Application Fee: $40

    The Red Lodge Clay Center welcomes applications from ceramic artists who will thrive working as a team, in a community minded atmosphere. The ceramics studio is located approximately six miles north of Red Lodge, 463 Two Mile Bridge Road. A form of transportation is necessary for the duration of the residency. Resident artists have 24-hour access to the ceramics studio. For more detailed information on material needs and studio equipment please contact the Red Lodge Clay Center.

    Click here to apply online.

    CONTACT
    residencies@redlodgeclaycenter.com

    Red Lodge Clay Center
    123 South Broadway
    Red Lodge, Montana 59068
    United States

    > More articles / View the list of articles, reviews and special features

  • Assistant Professor Ceramics at the Alberta College of Art + Design (ACAD), Calgary, Canada

    Assistant Professor Ceramics at the Alberta College of Art + Design (ACAD), Calgary, Canada
    Applications deadline: February 28, 2014

    Assistant Professor Ceramics, Alberta Collee of Art Design, CalgaryACAD’s School of Craft + Emerging Media welcomes applications for the following Permanent Faculty position commencing in the fall semester of the 2014-2015 academic year: Assistant Professor, Ceramics (Competition # 1314-DE-FP-27).

    The successful candidate will be expected to teach, demonstrate an active research/studio practice, and contribute to the strategic plan of the College through engagement in administrative service.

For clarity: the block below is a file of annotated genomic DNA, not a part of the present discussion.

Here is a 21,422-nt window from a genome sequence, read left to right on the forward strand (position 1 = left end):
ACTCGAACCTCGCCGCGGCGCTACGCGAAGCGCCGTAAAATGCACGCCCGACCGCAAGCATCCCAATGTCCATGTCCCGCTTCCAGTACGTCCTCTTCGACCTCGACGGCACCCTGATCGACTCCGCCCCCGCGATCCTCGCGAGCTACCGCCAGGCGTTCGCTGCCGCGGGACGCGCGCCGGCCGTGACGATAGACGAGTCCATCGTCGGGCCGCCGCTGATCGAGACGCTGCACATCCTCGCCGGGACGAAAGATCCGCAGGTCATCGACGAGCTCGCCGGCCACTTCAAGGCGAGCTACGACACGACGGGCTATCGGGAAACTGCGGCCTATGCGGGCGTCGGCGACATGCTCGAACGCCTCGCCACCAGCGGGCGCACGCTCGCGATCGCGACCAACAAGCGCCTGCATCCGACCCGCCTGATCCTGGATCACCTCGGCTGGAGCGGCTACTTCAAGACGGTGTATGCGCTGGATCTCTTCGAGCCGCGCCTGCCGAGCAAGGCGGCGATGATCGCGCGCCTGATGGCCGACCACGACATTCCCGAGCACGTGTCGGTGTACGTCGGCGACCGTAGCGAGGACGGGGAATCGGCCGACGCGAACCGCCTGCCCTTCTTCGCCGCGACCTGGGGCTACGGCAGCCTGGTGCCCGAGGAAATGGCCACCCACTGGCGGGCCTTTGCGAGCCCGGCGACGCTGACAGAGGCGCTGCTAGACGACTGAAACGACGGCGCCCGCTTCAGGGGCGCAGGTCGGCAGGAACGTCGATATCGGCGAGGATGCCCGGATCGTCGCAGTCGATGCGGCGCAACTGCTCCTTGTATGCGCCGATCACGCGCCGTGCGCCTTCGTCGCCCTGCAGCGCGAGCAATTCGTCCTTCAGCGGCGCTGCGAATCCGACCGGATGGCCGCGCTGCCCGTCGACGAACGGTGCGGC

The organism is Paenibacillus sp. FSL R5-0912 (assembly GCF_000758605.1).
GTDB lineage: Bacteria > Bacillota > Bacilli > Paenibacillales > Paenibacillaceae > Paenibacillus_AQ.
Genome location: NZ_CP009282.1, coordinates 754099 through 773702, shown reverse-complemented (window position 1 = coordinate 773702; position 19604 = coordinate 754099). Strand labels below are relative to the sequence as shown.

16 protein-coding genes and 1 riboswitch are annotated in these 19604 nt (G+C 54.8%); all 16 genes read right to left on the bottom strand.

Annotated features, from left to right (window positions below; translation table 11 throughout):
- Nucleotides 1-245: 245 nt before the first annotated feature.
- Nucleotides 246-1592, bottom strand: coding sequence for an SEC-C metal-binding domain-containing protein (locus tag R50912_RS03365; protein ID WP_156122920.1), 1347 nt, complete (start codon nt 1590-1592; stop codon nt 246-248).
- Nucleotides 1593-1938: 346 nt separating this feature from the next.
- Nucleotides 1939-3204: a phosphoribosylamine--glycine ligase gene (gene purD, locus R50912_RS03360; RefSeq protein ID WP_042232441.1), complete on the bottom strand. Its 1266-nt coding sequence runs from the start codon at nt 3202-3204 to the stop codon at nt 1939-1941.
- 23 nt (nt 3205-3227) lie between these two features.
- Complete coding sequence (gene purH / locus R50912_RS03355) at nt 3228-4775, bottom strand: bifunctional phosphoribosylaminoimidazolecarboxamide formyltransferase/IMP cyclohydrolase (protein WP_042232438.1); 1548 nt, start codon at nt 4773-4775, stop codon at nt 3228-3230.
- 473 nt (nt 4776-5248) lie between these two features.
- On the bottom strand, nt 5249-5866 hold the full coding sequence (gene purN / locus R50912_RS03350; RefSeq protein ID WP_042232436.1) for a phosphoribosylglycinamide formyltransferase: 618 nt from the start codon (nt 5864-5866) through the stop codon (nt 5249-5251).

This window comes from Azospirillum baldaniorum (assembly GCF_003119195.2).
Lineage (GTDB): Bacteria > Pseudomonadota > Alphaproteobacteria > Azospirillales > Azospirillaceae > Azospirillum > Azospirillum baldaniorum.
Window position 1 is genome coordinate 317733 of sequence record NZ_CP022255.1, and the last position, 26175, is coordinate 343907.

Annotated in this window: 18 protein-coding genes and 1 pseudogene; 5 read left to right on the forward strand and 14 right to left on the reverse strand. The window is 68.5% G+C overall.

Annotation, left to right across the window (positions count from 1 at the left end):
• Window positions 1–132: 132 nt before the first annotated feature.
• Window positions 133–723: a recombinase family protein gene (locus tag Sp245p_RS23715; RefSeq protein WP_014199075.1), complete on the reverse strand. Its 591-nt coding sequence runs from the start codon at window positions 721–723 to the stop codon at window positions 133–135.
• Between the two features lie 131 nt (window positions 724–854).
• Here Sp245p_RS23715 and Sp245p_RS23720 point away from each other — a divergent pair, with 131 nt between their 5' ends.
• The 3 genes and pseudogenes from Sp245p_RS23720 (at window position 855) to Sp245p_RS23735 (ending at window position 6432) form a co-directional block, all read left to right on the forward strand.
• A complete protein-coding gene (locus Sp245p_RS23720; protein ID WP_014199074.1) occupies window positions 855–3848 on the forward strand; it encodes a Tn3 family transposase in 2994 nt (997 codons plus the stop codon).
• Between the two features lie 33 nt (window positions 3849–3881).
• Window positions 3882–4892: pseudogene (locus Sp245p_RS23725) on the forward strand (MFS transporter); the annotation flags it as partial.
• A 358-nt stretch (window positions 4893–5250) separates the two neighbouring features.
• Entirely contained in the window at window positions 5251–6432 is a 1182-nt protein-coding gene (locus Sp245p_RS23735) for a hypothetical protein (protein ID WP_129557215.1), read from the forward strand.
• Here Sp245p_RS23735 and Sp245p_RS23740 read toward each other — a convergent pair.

Summary of Responsibilities - The successful candidate will:
    - Teach in all levels of the BFA and proposed MFA in Craft Media program, studio and lecture/seminar courses;
    - Contribute actively to curriculum development in the School ofCraft + Emerging Mediaand to the strategic initiatives of ACAD’s Research and Academic Affairs;
    - Maintain research/studio practice and contributions to research and scholarship in the field of contemporary craft, specifically ceramics;
    - Demonstrate a commitment to continuing pedagogical and academic excellence;
    - Provide service to the Faculty and College governance framework, including outreach activities that contribute to the academic life and profile of the College.

    Qualifications - The successful candidate will:
    - Hold a minimum of a Masters level degree or an equivalent level of graduate education.
    - Have a minimum of five (5) years post-secondary teaching experience at the graduate and undergraduate levels (outside of graduate teaching assistantships) in studio, lecture, and seminar class formats.
    - Have a minimum of five (5) years of research/studio practice outside of post secondary education
    - Have a sound knowledge of ceramic technologies, methodologies, including wheel throwing, hand-building, mold-making and casting, clay and glaze technology, and knowledge of kiln firing technologies;
    - Have experience with digital object design and fabrication technologies;